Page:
As much as producers and engineers were willing to experiment with studio layouts and how instruments were placed and mic’ed, there was also a certain consistency in how they set up their sessions. If they got a sound from a certain setup which yielded an international hit, they’d naturally try to stay close to that setup for the artist’s next project. My thought on this setup is how close this arrangement probably was to Sonny Bono’s and Stan Ross’s “regular” layout for Sonny’s sessions, and how something close to this is how the studio may have looked for a record like “I Got You Babe”, recorded in the same room with many of the same musicians. Not knowing exactly what song is being worked on in the film clip or even what album they were working on despite what the voiceover says, again it is an educated guess rather than a documented fact.
The issue of the validity of these scenes captured in the film has been raised, with a suggestion that it was perhaps staged for the cameras and the layout would not be seen on an actual session. I agree with the staging to a point, because obviously having the stars Sonny and Cher in the middle of the room singing into an open RCA 44 creates a much better visual for the average fan rather than showing them in an iso booth or inside an empty room cutting vocals after the musicians had gone home. Likewise, the unidentified person sitting behind the drums is joking around and gesturing with his arms rather than actually playing the kit (According to Don Peake: ‘It definitely isn’t Hal!’). And Cher would probably not have gone over a harpsichord part with Mike Rubini, as she was not the arranger or producer - they were acting for the camera and playing for laughs. But, that room and those musicians are set up for a real session, there is no doubt. And whether this film was taken before or after or during the actual session, those musicians would not have been set up in the studio like that only to film a short vignette for a newsreel crew, with baffles/gobos and the various mics around them.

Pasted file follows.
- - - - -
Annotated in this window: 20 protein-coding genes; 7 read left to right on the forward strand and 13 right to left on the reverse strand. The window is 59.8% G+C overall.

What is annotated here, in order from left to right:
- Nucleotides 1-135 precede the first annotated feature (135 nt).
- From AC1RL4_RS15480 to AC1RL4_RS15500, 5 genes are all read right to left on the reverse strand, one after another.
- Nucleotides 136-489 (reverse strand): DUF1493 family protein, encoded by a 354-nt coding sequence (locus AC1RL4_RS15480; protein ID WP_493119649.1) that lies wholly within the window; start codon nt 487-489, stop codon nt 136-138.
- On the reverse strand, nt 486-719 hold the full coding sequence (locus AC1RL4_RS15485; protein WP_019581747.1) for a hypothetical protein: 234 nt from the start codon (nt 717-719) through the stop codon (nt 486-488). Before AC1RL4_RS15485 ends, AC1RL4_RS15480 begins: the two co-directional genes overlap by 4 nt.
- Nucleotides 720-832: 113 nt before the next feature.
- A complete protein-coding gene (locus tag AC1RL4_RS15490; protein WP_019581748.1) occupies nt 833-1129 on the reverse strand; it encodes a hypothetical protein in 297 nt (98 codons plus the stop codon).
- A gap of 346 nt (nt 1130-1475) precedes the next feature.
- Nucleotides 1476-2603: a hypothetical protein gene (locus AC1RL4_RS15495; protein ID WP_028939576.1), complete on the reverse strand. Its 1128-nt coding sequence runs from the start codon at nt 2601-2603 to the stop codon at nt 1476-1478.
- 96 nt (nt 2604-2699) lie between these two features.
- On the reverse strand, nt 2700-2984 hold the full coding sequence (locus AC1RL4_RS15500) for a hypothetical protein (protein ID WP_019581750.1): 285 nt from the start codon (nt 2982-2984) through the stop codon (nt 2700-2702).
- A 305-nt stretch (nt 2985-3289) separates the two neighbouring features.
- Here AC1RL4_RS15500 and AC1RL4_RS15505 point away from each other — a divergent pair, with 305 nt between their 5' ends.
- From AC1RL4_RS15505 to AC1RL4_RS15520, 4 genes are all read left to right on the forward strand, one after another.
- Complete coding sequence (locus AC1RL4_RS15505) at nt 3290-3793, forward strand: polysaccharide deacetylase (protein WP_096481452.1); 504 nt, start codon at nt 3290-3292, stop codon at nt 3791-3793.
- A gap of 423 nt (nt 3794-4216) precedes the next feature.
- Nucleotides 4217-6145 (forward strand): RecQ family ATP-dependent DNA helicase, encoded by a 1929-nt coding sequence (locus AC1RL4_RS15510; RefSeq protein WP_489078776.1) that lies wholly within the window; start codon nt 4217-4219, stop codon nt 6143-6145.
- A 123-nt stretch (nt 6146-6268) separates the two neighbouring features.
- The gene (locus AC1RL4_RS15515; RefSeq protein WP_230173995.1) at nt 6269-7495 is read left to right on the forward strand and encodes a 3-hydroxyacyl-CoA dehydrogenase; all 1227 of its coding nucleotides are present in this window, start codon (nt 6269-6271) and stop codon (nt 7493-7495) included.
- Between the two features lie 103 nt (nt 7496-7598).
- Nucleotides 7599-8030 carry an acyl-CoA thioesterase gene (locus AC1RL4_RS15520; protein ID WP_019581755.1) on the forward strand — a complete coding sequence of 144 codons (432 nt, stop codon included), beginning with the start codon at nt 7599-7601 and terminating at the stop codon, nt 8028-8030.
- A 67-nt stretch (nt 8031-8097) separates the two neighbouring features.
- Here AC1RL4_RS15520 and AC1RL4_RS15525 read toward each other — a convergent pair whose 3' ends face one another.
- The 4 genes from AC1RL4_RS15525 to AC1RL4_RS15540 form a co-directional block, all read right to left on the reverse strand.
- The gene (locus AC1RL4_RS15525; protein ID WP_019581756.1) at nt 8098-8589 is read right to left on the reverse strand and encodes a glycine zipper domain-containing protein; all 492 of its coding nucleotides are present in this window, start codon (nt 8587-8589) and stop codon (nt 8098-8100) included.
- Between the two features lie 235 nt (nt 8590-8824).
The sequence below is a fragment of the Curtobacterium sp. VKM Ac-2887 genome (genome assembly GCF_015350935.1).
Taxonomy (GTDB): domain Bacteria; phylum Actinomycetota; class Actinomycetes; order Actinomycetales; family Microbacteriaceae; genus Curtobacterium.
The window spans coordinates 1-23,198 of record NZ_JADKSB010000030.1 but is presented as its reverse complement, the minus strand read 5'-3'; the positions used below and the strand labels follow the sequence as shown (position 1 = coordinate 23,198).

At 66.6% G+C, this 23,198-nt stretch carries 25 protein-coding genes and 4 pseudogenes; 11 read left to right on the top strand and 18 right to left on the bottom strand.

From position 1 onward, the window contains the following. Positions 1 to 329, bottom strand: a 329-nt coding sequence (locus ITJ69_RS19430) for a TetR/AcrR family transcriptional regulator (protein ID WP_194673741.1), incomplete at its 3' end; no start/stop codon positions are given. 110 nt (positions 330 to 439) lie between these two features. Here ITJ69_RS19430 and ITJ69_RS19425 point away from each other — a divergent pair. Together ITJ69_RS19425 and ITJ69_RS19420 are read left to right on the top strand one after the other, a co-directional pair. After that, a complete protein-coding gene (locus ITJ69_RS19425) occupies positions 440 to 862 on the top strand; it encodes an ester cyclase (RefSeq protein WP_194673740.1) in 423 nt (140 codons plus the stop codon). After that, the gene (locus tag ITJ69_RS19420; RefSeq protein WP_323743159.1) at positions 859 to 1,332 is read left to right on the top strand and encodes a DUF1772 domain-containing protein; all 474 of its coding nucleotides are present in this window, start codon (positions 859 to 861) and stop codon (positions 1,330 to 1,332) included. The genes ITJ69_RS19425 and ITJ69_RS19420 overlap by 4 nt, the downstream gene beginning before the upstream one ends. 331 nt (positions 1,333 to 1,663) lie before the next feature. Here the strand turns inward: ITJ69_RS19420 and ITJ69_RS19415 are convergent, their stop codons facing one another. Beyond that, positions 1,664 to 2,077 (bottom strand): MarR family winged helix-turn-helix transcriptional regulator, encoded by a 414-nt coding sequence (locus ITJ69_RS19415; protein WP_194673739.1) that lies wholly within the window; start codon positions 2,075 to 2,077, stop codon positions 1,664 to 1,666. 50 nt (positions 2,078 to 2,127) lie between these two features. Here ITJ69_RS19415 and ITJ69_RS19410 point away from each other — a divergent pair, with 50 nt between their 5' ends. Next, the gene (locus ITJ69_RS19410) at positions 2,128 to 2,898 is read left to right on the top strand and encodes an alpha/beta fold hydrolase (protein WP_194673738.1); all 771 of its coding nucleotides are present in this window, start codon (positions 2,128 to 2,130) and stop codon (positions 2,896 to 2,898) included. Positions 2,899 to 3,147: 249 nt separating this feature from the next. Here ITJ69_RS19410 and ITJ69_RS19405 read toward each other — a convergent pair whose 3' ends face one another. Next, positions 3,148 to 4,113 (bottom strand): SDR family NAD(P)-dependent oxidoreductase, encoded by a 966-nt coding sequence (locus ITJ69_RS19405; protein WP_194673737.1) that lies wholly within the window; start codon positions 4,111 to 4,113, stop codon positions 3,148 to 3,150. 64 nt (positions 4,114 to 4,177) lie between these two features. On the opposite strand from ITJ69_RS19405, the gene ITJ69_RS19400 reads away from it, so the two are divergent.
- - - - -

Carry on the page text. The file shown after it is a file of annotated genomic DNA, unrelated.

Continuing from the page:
This is a diagram of the layout seen in the film. I’ve tried to show the approximate placement of each musician as well as the baffles used to isolate various instruments as shown in the clip. Equipment identifications are noted wherever microphones and instruments were visible in the shot; Some are educated guesses based on previous interviews and articles describing what was used at that same time at Gold Star. In the case of items like the Shure 55 mic’ing Cliff Hils’ upright bass, it is an odd choice for that instrument and in this case a guess based on a poorly-lit camera angle showing what looks like a 55 placed at knee-level outside the f-hole on the bass, but Josh has suggested it probably is a Shure 55, since a more detailed photo of bassist Jimmy Bond playing a Spector session shows a similar setup at Gold Star with the 55. Likewise, Josh thinks the overhead shown above the drums could be a Sennheiser 421 rather than a U67, again due to the film quality it is very difficult to see. If anyone can see these details better, or knows the facts and wants to take a guess, please add your opinions! (Note: Click on any image to enlarge)